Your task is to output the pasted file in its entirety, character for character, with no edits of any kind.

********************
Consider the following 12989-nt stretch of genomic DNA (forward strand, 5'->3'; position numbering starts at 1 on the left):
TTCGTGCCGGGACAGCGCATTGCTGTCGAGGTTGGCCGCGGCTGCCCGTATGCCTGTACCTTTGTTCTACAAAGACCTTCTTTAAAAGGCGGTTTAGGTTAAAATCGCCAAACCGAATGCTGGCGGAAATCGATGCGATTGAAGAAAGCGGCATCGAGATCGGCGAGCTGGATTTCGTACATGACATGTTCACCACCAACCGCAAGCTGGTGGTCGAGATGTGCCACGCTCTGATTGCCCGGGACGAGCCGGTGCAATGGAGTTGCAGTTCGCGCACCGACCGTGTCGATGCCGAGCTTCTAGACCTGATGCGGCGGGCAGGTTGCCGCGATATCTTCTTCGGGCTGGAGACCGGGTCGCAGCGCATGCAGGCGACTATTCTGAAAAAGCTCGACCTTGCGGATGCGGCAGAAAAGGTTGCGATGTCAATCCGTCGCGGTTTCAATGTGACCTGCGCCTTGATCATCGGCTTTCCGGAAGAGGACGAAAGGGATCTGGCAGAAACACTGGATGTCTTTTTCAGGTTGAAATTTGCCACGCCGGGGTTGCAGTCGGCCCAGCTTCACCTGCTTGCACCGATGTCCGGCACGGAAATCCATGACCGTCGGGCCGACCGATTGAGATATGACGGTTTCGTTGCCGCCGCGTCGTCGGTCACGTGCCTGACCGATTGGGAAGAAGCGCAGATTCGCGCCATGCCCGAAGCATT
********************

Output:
Consider the following 12989-nt stretch of genomic DNA (forward strand, 5'->3'; position numbering starts at 1 on the left):
TTCGTGCCGGGACAGCGCATTGCTGTCGAGGTTGGCCGCGGCTGCCCGTATGCCTGTACCTTTGTTCTACAAAGACCTTCTTTAAAAGGCGGTTTAGGTTAAAATCGCCAAACCGAATGCTGGCGGAAATCGATGCGATTGAAGAAAGCGGCATCGAGATCGGCGAGCTGGATTTCGTACATGACATGTTCACCACCAACCGCAAGCTGGTGGTCGAGATGTGCCACGCTCTGATTGCCCGGGACGAGCCGGTGCAATGGAGTTGCAGTTCGCGCACCGACCGTGTCGATGCCGAGCTTCTAGACCTGATGCGGCGGGCAGGTTGCCGCGATATCTTCTTCGGGCTGGAGACCGGGTCGCAGCGCATGCAGGCGACTATTCTGAAAAAGCTCGACCTTGCGGATGCGGCAGAAAAGGTTGCGATGTCAATCCGTCGCGGTTTCAATGTGACCTGCGCCTTGATCATCGGCTTTCCGGAAGAGGACGAAAGGGATCTGGCAGAAACACTGGATGTCTTTTTCAGGTTGAAATTTGCCACGCCGGGGTTGCAGTCGGCCCAGCTTCACCTGCTTGCACCGATGTCCGGCACGGAAATCCATGACCGTCGGGCCGACCGATTGAGATATGACGGTTTCGTTGCCGCCGCGTCGTCGGTCACGTGCCTGACCGATTGGGAAGAAGCGCAGATTCGCGCCATGCCCGAAGCATT